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And nightly, meadow-fairies, look, you sing, Become the forest better than the town?
Ford. Now, sir, who's a cuckold now? Master
Mrs. Ford. Sir John, we have had ill luck; we
Era. Pray you, lock hand in hand; yourselves in
Fal. And these are not fairies? I was three or Ful. Ileavens defend me from that Welch fairy! four times in the thought they were not fairies: lest he transform me to a piece of cheese! [birth. and yet the guiltiness of my mind, the sudden sur
Eru. Vile worm, thou wasto'erlook'deveniu thy prize of my powers, drove the grossness of the
Quic. With trial-tire touch me his finger end: 20 foppery into a receiv'd belief, in despight of the If he be chaste, the flame will back descend, teeth of all rhime and reason, that they were faiAnd turn him to no pain; but if he start, ries. See now, how wit may be made a Jack-aIt is the flesh of a corrupted heart.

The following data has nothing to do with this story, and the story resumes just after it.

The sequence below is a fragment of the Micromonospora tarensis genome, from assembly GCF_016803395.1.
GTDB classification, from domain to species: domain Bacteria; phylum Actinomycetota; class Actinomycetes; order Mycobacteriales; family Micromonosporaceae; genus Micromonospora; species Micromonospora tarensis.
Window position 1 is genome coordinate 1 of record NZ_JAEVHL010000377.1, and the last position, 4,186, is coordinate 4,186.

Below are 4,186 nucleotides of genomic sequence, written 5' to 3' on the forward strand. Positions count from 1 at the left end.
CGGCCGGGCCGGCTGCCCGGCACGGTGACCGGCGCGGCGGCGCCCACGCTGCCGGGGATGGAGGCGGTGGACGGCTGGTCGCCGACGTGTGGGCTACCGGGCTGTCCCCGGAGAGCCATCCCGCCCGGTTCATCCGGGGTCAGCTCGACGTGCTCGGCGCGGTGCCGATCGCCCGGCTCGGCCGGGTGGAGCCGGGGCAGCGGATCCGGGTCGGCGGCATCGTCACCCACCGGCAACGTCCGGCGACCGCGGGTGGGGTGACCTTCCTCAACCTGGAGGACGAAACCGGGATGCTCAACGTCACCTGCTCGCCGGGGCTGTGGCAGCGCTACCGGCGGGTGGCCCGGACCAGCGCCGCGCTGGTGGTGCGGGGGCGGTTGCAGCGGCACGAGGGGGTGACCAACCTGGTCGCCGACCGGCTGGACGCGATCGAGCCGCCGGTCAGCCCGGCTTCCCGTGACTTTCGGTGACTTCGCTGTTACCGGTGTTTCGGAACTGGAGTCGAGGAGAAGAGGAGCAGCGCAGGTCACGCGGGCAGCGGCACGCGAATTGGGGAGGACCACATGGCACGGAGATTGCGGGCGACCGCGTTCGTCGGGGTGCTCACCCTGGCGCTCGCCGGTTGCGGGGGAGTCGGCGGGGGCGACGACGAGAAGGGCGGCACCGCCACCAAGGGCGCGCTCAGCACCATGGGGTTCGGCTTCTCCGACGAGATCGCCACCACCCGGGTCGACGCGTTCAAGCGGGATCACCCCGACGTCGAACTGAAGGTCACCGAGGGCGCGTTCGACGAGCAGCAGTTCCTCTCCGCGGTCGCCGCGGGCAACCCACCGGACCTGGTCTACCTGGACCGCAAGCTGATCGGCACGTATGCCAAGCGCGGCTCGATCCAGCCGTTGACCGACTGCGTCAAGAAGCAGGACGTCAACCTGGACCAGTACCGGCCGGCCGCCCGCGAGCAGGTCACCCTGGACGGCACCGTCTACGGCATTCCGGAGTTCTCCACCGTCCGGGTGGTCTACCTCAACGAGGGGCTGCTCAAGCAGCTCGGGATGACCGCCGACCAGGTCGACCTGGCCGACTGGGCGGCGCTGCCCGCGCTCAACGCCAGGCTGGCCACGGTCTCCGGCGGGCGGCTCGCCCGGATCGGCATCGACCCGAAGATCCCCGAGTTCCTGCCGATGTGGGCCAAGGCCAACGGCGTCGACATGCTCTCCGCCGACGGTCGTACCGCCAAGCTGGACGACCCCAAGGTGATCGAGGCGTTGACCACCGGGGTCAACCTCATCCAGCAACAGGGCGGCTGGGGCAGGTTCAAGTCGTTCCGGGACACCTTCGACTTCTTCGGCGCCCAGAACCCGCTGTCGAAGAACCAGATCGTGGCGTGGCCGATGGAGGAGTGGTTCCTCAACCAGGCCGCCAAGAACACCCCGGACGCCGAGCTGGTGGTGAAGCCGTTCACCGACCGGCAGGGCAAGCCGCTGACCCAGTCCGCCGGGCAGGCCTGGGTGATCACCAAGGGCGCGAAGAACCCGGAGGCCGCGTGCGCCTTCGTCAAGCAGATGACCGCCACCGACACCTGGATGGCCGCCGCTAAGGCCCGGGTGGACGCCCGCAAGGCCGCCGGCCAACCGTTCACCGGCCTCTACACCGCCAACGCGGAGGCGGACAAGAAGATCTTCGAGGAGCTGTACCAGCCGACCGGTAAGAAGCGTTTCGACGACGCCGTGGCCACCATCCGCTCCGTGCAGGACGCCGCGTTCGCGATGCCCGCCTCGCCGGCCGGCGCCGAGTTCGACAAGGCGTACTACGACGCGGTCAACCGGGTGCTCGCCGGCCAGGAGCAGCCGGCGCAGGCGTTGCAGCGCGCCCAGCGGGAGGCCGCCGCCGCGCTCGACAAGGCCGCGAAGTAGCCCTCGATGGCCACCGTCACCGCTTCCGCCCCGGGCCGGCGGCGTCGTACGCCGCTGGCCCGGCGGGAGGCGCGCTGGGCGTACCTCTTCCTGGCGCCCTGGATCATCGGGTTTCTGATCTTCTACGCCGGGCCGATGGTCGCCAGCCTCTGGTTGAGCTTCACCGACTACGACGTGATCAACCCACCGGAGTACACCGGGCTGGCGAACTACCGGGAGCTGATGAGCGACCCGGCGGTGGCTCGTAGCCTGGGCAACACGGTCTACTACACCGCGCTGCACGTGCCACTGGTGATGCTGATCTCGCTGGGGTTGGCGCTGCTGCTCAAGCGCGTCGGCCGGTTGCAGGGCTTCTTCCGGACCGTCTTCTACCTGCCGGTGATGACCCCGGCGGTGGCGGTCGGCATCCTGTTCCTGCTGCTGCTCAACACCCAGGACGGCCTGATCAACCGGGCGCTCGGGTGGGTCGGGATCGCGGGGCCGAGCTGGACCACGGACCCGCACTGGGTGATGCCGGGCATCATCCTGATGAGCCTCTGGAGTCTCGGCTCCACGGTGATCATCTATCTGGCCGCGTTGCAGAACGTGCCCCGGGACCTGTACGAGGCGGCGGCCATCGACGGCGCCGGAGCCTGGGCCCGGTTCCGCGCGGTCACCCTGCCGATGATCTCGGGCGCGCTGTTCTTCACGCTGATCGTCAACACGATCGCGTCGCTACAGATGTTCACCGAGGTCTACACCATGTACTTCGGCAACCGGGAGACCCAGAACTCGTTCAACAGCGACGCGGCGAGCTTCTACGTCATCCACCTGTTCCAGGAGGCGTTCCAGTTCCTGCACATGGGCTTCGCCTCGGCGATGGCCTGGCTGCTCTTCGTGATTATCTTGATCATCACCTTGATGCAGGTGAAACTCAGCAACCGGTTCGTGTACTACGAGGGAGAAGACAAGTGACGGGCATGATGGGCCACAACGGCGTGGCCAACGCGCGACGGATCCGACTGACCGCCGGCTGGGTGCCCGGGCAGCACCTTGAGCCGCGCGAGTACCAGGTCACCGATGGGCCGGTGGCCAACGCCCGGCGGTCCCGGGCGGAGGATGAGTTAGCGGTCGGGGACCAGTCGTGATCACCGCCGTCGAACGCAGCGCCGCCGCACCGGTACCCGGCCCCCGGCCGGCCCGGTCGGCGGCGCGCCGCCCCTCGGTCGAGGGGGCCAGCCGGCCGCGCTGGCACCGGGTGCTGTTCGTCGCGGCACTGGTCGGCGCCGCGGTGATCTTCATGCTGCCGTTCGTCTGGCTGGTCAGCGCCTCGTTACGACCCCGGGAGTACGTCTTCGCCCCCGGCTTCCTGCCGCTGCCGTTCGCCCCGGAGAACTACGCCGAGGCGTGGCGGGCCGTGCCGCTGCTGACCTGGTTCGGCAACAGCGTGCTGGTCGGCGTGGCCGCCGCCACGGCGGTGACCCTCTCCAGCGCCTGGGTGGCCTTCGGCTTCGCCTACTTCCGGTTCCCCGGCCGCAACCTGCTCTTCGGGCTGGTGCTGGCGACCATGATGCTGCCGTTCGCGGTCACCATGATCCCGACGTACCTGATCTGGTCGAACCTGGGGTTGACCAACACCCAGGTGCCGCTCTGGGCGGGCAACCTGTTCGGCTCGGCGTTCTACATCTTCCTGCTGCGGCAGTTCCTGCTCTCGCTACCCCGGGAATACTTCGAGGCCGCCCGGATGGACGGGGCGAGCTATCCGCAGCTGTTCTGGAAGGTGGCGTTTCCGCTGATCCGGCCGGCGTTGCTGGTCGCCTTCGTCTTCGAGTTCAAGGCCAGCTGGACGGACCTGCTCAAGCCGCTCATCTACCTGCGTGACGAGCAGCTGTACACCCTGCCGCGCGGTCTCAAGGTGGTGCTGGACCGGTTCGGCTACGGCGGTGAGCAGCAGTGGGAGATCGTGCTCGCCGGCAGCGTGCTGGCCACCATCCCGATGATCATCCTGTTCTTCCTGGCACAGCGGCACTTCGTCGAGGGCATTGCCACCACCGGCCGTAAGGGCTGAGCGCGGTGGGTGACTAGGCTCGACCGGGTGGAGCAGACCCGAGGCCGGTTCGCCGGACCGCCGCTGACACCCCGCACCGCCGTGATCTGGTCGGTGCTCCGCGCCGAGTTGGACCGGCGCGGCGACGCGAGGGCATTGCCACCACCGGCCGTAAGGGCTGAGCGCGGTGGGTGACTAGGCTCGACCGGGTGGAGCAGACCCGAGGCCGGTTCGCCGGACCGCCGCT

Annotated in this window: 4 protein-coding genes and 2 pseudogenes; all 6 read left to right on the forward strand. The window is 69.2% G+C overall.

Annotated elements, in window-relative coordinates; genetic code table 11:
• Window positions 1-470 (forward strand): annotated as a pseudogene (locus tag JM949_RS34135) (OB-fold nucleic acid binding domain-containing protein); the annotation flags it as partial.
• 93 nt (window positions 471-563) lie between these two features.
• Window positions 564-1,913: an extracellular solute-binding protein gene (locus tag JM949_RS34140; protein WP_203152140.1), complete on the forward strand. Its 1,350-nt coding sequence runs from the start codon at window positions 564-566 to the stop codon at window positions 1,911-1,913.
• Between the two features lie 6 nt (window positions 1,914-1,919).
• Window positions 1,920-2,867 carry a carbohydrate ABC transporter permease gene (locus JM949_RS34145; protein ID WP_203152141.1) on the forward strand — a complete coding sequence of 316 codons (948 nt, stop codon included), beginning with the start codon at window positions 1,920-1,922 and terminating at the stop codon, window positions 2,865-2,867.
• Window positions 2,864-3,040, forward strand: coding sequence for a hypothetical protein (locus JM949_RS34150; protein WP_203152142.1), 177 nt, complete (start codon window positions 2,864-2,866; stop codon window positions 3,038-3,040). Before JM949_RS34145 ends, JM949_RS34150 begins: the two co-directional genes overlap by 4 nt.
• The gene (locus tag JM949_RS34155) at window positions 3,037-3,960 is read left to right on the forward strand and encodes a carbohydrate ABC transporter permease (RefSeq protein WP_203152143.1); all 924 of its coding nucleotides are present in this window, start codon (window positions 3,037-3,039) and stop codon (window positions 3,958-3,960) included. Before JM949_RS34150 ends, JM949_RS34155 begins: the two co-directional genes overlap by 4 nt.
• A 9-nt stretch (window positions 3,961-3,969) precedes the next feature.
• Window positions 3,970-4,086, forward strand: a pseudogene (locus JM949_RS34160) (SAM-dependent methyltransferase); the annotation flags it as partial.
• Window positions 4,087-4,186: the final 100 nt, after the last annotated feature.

lent', when 'tis upon ill employment! Eva. A trial, come.
Eva. Sir John Falstaff, serve Got, and leave [They burn him with their tapers, and pinch him.25 your desires, and fairies will not pinse you. Come, will this wood take fire?
Ford. Well said, fairy Hugh.
Era. And leave your jealousies also, I pray you.
Era. It is right; indeed, he is full of leacheries it, that it wants matter to prevent so gross o'erap.1 iniquity.
reaching as this? Am I ridden with a Welch goat The SONG.
too? shall I have a coxcomb or frize 6? 'tis time I Fie on sinful phantasy!
were choak'd with a piece of toasted cheese. Fie on lust and lurury!!
35 Eva. Seese is not good to give putter; your Lust is but a bloody fire“,
pelly is all putter. Kindled with unchaste desire,
Ful. Seese and putter! have I liv'd to stand in Fed in heart; whose fames aspire,
the taunt of one that makes fritters of English :As thoughts do blow them, higher and higher. this is enough to be the decay of lust and latePinch him, fuiries, mutually: